New Three-Party Agreement On Division Of Labour

By Mia Boesen, Søren Narv Pedersen


A new three-party agreement between the Unions’ Central Organisation, the Employers’ Central Organisation and the Danish Government aims to provide for a better chance of employment for the remainder of 2020 for employees on the private labour market by means of a new temporary labour division scheme as a supplement to the already existing scheme.




Labour division entails reduced working hours for a limited period without laying off the employees in question, and the employees remain engaged with the company for the entire period.

This three-party agreement, which has just been entered into, thus aims to compensate for the consequences of the expiry of the salary compensation scheme on 29 August 2020.

What does the three-party agreement entail?


The agreement entails that employees – engaged with the companies choosing to apply the scheme – will work between 50 and 80 per cent averagely of the agreed working hours over a period of 4 weeks. The labour division must apply a specific percentage for such 4-week period, but the percentage may be changed for the following 4-week period. As to the remainder of the working hours, the employees are laid off temporarily receiving unemployment benefit.

An employee will therefore receive full salary when he/she works and the increased unemployment benefit rate for the remaining time. In the weeks without employment and with the unemployment benefit, the employee will receive up to the equivalent of DKK 23,000 per month for a full-time unemployed person. This adds up to approximately 120 per cent of the highest rate of unemployment benefit.

The employees subject to the labour division in accordance with the temporary scheme will fully enter into previously agreed rights after the expiry of the labour division period. The employee remains employed and accrues seniority as usual during the labour division period. If an employee does not want to enter into this labour division scheme, the company must decide whether to terminate the employee. This is also required if the employer increases the unemployment period from any one 4-week period to another. The employee will in both cases have 24 hours on a workday to decide whether to enter into the scheme.

The employers will receive a fixed contribution from the State corresponding the amount of 3 unemployment compensation days (also in Danish referred to as “G-days”) (usually paid by the employer) per month per employee covered by the scheme. The contribution is calculated proportionally to the effect that the contribution is reduced if an employer does not use the labour division scheme for a whole calendar month. In practice, the scheme entails that the employer pays the unemployment compensation day amount to the employee who will not receive the unemployment benefit those days. The State will cover the difference between the unemployment benefit amount and the amount of the unemployment compensation day. Unemployment compensation day amounts must be paid out with the regular salary for the period including the unemployment compensation days. The employers will not have to pay for the unemployment compensation days the first month, but will have to pay 2 unemployment compensation days per month the rest of 2020.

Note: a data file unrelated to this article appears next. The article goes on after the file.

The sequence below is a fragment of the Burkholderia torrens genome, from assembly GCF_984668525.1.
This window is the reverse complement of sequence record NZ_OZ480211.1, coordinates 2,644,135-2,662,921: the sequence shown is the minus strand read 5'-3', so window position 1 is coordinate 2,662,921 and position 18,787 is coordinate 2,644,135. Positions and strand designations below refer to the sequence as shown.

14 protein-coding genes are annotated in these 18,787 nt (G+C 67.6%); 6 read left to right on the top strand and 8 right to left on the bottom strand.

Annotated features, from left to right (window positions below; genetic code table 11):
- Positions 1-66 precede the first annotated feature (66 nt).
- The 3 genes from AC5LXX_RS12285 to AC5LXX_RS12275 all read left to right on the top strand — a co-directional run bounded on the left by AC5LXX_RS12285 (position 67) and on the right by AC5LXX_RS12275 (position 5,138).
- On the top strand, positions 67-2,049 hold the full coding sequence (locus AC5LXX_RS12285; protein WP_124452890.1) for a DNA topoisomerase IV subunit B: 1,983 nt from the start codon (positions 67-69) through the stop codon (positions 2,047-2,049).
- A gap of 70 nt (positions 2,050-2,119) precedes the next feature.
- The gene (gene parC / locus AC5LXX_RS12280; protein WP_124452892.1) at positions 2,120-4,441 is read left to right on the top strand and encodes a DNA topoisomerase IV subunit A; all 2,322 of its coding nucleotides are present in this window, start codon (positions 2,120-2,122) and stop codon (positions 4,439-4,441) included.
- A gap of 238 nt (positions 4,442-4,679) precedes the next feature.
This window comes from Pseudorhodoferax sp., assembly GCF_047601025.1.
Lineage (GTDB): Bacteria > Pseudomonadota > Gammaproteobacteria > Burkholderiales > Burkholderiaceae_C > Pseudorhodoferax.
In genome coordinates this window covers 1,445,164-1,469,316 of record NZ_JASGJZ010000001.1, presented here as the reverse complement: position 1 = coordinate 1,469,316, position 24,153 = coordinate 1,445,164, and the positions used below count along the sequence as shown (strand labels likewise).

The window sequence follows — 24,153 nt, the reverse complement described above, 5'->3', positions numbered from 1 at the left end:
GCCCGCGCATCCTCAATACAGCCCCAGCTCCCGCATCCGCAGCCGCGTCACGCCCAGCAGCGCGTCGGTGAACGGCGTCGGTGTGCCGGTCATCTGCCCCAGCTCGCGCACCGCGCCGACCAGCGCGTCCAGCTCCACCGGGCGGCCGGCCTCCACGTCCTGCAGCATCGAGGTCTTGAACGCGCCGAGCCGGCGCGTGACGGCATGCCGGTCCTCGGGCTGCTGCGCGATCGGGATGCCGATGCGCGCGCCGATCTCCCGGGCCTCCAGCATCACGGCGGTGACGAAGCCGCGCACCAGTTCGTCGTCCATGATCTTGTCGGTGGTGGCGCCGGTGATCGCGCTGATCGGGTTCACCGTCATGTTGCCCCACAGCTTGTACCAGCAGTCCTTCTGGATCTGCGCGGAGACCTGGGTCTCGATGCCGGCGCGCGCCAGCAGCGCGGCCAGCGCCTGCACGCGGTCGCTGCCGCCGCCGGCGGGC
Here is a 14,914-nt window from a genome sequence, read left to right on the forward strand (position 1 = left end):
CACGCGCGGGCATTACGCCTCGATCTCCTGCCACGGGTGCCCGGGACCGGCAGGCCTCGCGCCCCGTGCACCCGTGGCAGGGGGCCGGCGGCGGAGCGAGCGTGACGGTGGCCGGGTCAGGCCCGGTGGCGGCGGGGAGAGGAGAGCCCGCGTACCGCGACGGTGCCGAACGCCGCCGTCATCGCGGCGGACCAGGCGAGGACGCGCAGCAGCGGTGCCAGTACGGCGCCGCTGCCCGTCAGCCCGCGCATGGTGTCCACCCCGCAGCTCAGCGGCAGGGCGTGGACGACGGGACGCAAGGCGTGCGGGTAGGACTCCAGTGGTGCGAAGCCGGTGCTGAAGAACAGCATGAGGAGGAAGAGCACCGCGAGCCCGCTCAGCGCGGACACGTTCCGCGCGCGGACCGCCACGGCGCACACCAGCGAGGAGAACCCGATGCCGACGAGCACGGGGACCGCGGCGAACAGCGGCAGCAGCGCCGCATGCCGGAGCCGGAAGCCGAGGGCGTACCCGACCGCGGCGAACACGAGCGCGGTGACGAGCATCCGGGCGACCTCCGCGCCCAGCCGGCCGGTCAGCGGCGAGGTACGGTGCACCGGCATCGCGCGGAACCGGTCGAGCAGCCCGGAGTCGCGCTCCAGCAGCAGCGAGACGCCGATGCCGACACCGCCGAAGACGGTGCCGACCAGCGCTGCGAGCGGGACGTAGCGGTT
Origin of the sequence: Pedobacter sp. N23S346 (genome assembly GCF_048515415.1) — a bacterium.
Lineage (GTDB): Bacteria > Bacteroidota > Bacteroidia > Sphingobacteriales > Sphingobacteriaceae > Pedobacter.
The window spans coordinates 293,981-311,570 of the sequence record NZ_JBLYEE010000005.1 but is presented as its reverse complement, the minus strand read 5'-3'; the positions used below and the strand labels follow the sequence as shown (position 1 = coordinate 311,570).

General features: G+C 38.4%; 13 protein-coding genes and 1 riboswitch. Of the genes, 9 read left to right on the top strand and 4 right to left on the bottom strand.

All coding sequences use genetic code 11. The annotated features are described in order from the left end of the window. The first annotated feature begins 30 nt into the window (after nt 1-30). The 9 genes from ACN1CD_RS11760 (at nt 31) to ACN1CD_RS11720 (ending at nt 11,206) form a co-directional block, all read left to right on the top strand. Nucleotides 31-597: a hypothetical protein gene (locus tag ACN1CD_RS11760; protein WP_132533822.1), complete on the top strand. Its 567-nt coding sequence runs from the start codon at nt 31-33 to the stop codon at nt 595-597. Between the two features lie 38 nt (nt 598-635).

It has also been agreed to provide for better options of training in both the new and the existing schemes by letting persons covered by the labour division schemes in cooperation with employers implement and complete upgrading training sessions scheduled in whole or in part for periods when the employee is not working and receiving the unemployment benefit.  

This will be a supplementary scheme available along with the existing labour division scheme. Any terminated labour division arrangement under the existing scheme does not prevent labour division pursuant to the new temporary scheme. A business unit may not, however, apply both labour division schemes for the same periods.

Who may be covered by the scheme?


The scheme, which will remain in force the rest of the year, may apply to both employees paid by the hour and salaried employees on the private labour market. Also persons not insured against unemployment may be covered by the scheme if they become members of an unemployment insurance fund and pays the subscription fee

The parties have agreed that the labour division scheme is implemented by law and thereby allowing for coverage of the entire private labour market regardless of limitations, if any, already stipulated by collective bargaining agreements or legislation. The new scheme will thus cover all employees on the private labour market, including groups covered by collective bargaining agreements and non-covered groups.

Employers wishing to apply the scheme must inform and hear their employees according to rules applying in cooperation agreements, equivalent agreements or the Danish Act on Information and Hearing.

When does the agreement apply?


The new temporary labour division scheme is implemented as soon as possible and will remain in force until 31 December 2020 with an option of already established labour division arrangements continuing in 2021 with a maximum duration of 4 months.

Labour division arrangements under the temporary scheme must be initiated no later than on 31 December 2020.

What now?


A bill will be presented as soon as possible to implement the agreement.